The International Space Station's power, life support, and emergency systems are in good condition and ready for the arrival of three additional crew members in late May, the commander said Wednesday.
Michael Barratt, a NASA astronaut and flight surgeon making his first flight, said the crew has been cleared to use processed urine and condensate for personal hygiene, and expects permission to begin drinking the recycled water in the next few weeks.
Barratt also told CBS News that he looked forward to "running on Colbert" when a new treadmill, named after comedian Stephen Colbert, is delivered to the station later this year.
Colbert recently urged viewers to vote for him in a NASA competition to name a new space station module. His choice--the Colbert module--came in first, but NASA announced on his show Tuesday that the module would instead be named Tranquility. Astronaut Sunita Williams, a space station veteran, told the comedian that instead, a new treadmill would be known as the Combined Operational Load Bearing External Resistance Treadmill, or Colbert.
Asked on Wednesday what he thought of the gesture, Barratt said, "I think the more people we reach, the better, and Mr. Colbert does a great job. I'm just looking forward to running on Colbert and living in Tranquility."
Exercise is a critical element of life aboard the space station, and keeping six people fit will be an ongoing challenge. NASA and its international partners hope to boost the lab's crew size to six in late May, when cosmonaut Roman Romanenko, European Space Agency astronaut Frank De Winne, and Canadian Space Agency astronaut Robert Thirsk join Barratt, as well as Expedition 19 Commander Gennady Padalka and Japanese astronaut Koichi Wakata.
"(The) space station is really in a good operational condition," Padalka told CBS News. "All ECLSS (environmental control and life support) systems in the Russian segment are operational and in great condition...We're ready to get (a) six-person crew on board."
Barratt said he did not anticipate any major problems, primarily because "the station is huge, and it really needs six people to man it and get as much work out of it as it was designed to provide."
"This is a huge station, and it's more than big enough to accommodate six people and their productive work," he said. "We worry a little bit about the consumables and the resources to support six people continually--the food, water, the communications resources, and everything to make the people who live up here as productive as possible. But no, there's plenty of room for six people. During shuttle dockings, by the way, we'll be up to 13 for a period of 10 to 12 days. So we're big enough, I think, to accommodate the full crew of six."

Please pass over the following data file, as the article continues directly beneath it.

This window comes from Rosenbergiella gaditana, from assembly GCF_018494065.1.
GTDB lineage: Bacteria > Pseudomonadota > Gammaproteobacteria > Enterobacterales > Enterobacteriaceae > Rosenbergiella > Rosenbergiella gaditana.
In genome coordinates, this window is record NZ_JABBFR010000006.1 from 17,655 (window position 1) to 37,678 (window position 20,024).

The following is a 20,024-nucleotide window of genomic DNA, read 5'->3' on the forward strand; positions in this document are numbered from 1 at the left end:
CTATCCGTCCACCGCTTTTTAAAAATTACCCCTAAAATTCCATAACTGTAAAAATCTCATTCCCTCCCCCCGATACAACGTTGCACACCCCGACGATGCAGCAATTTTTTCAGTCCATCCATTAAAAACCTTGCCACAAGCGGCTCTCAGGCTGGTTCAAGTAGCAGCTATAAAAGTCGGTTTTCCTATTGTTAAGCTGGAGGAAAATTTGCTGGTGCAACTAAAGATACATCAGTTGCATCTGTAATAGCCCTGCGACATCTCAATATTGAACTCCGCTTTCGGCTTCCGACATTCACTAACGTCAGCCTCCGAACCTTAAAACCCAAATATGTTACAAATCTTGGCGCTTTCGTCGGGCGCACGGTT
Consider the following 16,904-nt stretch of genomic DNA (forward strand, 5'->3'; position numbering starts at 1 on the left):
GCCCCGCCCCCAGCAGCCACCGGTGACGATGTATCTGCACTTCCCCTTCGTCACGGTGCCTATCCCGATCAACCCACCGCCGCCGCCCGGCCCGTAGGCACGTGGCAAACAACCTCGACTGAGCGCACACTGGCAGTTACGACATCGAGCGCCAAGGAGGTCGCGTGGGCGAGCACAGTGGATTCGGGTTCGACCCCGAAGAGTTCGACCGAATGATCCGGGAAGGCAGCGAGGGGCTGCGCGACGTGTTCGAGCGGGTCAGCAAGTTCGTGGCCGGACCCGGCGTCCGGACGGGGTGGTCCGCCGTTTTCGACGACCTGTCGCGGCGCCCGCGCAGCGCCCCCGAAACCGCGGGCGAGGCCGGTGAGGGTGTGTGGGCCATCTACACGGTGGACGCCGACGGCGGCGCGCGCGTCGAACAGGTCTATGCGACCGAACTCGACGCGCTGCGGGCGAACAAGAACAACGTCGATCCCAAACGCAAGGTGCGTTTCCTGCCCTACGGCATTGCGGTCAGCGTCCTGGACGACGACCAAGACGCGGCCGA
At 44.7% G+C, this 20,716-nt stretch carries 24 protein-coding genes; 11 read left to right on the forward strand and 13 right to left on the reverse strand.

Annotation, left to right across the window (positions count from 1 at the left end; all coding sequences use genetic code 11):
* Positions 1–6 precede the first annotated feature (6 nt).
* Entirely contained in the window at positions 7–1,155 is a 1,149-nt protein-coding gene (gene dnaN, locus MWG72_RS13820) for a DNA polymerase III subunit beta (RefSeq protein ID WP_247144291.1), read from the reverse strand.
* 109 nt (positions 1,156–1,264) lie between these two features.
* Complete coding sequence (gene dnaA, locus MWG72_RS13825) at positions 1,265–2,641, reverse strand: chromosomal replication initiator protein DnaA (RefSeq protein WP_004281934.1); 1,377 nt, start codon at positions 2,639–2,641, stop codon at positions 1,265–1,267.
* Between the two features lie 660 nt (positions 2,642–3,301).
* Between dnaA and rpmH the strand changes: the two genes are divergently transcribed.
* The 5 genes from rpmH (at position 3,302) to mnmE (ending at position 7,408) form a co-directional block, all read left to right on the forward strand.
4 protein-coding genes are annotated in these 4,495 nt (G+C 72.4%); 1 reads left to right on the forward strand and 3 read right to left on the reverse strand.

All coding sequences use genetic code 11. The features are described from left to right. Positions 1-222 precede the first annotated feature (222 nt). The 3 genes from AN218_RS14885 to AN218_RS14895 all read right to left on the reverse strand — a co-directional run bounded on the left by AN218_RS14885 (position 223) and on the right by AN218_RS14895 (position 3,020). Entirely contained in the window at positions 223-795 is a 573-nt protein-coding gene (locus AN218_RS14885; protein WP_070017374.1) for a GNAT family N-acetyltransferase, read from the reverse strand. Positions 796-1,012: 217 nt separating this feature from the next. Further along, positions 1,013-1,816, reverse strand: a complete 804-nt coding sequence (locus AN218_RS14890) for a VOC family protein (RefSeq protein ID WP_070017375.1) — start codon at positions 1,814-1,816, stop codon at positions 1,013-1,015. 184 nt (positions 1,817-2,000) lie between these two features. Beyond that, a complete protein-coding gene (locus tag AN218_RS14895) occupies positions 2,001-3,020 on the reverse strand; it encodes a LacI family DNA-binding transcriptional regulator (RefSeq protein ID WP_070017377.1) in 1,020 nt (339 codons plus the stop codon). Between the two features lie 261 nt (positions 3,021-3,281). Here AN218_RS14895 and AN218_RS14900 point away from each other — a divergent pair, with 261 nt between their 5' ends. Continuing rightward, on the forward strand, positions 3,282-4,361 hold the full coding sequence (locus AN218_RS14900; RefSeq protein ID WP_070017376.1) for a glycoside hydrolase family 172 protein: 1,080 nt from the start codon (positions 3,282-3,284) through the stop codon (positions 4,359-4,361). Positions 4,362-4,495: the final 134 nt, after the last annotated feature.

To support six people, the station's life support system must be able to recycle condensate and urine for drinking, crew hygiene, food preparation, and oxygen generation. The water-recycling system initially had problems with a vacuum distillation unit centrifuge that was installed late last year. But the crew of the most recent shuttle assembly mission delivered a replacement, and the system appears to be operating normally. Samples returned aboard the shuttle currently are undergoing laboratory analysis to make sure the water is safe to use.
"We have already been given a 'go' to use the water for hygiene, and we do a little bit of that," Barratt said. "We're expecting an answer, probably within the next couple of weeks, on using it for potable water. So far, everything has been looking fairly positive, but we're waiting for the definitive answer."
As a flight surgeon, Barratt brings a unique perspective to monitoring his own body's adaptation to weightlessness.
"It is an adaptation over time," he said today. "You're definitely not at your best the first couple of days of space flight, especially as a first-time flier. Every system adapts at a slightly different rate. Some of it you feel, and some of it you don't feel. Some of it is just very difficult to quantify. Fluids tend to shift to your face, and you feel a little bit flushed and puffy, and over a period of a week to two weeks, that starts to go down.
"Other things (to adjust to include) learning to fly through the station gracefully and (keeping) kind of a 3D image in your head while you're doing it, and not (bumping) into anything that is really expensive or might hurt you if you bump it back," Barratt said. "In general, everything gets better as the days go on, and right now, after a little over two weeks on orbit, I feel great. From what I understand from reading and talking to other people, people go on from this, and several weeks later, they say they even feel better. So I think it's a continual process."